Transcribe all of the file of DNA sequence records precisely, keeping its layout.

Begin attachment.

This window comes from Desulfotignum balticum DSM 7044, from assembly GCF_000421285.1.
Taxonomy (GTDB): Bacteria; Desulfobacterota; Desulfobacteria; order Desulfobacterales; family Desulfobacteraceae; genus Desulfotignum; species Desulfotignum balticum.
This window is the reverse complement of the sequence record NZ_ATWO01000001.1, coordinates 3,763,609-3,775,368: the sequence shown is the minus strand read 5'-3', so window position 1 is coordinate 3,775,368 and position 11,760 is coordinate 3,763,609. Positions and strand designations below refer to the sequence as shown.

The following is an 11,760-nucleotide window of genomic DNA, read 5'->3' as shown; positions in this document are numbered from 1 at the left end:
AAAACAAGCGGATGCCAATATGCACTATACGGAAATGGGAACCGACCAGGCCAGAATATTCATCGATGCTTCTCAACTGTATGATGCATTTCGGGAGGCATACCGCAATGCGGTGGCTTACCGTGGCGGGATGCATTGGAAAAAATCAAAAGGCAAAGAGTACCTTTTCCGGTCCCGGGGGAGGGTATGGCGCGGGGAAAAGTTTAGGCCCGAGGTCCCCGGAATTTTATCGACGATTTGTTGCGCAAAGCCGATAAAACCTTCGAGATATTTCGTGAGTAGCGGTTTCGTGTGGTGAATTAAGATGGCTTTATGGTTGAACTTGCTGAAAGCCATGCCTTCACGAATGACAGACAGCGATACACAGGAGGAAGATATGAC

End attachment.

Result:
This window comes from Desulfotignum balticum DSM 7044, from assembly GCF_000421285.1.
Taxonomy (GTDB): Bacteria; Desulfobacterota; Desulfobacteria; order Desulfobacterales; family Desulfobacteraceae; genus Desulfotignum; species Desulfotignum balticum.
This window is the reverse complement of the sequence record NZ_ATWO01000001.1, coordinates 3,763,609-3,775,368: the sequence shown is the minus strand read 5'-3', so window position 1 is coordinate 3,775,368 and position 11,760 is coordinate 3,763,609. Positions and strand designations below refer to the sequence as shown.

The following is an 11,760-nucleotide window of genomic DNA, read 5'->3' as shown; positions in this document are numbered from 1 at the left end:
AAAACAAGCGGATGCCAATATGCACTATACGGAAATGGGAACCGACCAGGCCAGAATATTCATCGATGCTTCTCAACTGTATGATGCATTTCGGGAGGCATACCGCAATGCGGTGGCTTACCGTGGCGGGATGCATTGGAAAAAATCAAAAGGCAAAGAGTACCTTTTCCGGTCCCGGGGGAGGGTATGGCGCGGGGAAAAGTTTAGGCCCGAGGTCCCCGGAATTTTATCGACGATTTGTTGCGCAAAGCCGATAAAACCTTCGAGATATTTCGTGAGTAGCGGTTTCGTGTGGTGAATTAAGATGGCTTTATGGTTGAACTTGCTGAAAGCCATGCCTTCACGAATGACAGACAGCGATACACAGGAGGAAGATATGAC